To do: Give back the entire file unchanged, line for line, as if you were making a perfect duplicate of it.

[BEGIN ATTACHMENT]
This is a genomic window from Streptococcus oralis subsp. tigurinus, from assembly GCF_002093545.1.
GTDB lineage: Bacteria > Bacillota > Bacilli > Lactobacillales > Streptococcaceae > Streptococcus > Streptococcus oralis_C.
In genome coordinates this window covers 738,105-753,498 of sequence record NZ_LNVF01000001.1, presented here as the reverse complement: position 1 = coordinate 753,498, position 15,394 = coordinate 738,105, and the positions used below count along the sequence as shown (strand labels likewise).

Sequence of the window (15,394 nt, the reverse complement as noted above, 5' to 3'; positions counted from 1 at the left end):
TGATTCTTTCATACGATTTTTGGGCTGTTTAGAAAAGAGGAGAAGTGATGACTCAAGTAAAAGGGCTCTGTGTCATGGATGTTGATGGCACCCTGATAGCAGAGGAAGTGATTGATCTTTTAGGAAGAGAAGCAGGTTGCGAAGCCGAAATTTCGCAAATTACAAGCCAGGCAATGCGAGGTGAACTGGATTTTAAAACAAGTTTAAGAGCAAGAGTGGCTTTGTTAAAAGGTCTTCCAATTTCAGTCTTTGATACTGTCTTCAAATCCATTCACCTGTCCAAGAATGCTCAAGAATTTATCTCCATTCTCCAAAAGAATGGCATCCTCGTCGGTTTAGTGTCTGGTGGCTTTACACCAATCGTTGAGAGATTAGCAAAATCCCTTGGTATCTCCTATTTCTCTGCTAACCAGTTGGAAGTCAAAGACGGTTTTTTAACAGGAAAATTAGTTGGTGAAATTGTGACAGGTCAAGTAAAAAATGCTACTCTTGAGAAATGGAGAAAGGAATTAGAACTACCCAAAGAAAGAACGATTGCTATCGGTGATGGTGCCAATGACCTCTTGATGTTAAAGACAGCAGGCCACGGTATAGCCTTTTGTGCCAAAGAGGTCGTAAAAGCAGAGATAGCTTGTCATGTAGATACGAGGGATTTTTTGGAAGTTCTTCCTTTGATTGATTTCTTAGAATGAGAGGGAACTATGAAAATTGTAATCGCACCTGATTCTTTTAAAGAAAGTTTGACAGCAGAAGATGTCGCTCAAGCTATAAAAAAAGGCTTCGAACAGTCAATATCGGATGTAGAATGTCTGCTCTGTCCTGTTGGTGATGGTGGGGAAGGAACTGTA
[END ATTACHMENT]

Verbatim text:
This is a genomic window from Streptococcus oralis subsp. tigurinus, from assembly GCF_002093545.1.
GTDB lineage: Bacteria > Bacillota > Bacilli > Lactobacillales > Streptococcaceae > Streptococcus > Streptococcus oralis_C.
In genome coordinates this window covers 738,105-753,498 of sequence record NZ_LNVF01000001.1, presented here as the reverse complement: position 1 = coordinate 753,498, position 15,394 = coordinate 738,105, and the positions used below count along the sequence as shown (strand labels likewise).

Sequence of the window (15,394 nt, the reverse complement as noted above, 5' to 3'; positions counted from 1 at the left end):
TGATTCTTTCATACGATTTTTGGGCTGTTTAGAAAAGAGGAGAAGTGATGACTCAAGTAAAAGGGCTCTGTGTCATGGATGTTGATGGCACCCTGATAGCAGAGGAAGTGATTGATCTTTTAGGAAGAGAAGCAGGTTGCGAAGCCGAAATTTCGCAAATTACAAGCCAGGCAATGCGAGGTGAACTGGATTTTAAAACAAGTTTAAGAGCAAGAGTGGCTTTGTTAAAAGGTCTTCCAATTTCAGTCTTTGATACTGTCTTCAAATCCATTCACCTGTCCAAGAATGCTCAAGAATTTATCTCCATTCTCCAAAAGAATGGCATCCTCGTCGGTTTAGTGTCTGGTGGCTTTACACCAATCGTTGAGAGATTAGCAAAATCCCTTGGTATCTCCTATTTCTCTGCTAACCAGTTGGAAGTCAAAGACGGTTTTTTAACAGGAAAATTAGTTGGTGAAATTGTGACAGGTCAAGTAAAAAATGCTACTCTTGAGAAATGGAGAAAGGAATTAGAACTACCCAAAGAAAGAACGATTGCTATCGGTGATGGTGCCAATGACCTCTTGATGTTAAAGACAGCAGGCCACGGTATAGCCTTTTGTGCCAAAGAGGTCGTAAAAGCAGAGATAGCTTGTCATGTAGATACGAGGGATTTTTTGGAAGTTCTTCCTTTGATTGATTTCTTAGAATGAGAGGGAACTATGAAAATTGTAATCGCACCTGATTCTTTTAAAGAAAGTTTGACAGCAGAAGATGTCGCTCAAGCTATAAAAAAAGGCTTCGAACAGTCAATATCGGATGTAGAATGTCTGCTCTGTCCTGTTGGTGATGGTGGGGAAGGAACTGTA